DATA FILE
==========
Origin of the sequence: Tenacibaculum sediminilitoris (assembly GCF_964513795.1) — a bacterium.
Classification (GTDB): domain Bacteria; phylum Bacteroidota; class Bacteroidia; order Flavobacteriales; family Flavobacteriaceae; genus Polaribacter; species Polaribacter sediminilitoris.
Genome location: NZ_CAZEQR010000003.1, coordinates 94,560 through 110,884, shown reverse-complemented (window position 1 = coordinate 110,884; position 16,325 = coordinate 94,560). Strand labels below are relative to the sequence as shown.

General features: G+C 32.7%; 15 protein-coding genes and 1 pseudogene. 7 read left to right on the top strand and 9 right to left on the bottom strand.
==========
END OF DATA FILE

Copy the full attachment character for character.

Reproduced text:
Origin of the sequence: Tenacibaculum sediminilitoris (assembly GCF_964513795.1) — a bacterium.
Classification (GTDB): domain Bacteria; phylum Bacteroidota; class Bacteroidia; order Flavobacteriales; family Flavobacteriaceae; genus Polaribacter; species Polaribacter sediminilitoris.
Genome location: NZ_CAZEQR010000003.1, coordinates 94,560 through 110,884, shown reverse-complemented (window position 1 = coordinate 110,884; position 16,325 = coordinate 94,560). Strand labels below are relative to the sequence as shown.

General features: G+C 32.7%; 15 protein-coding genes and 1 pseudogene. 7 read left to right on the top strand and 9 right to left on the bottom strand.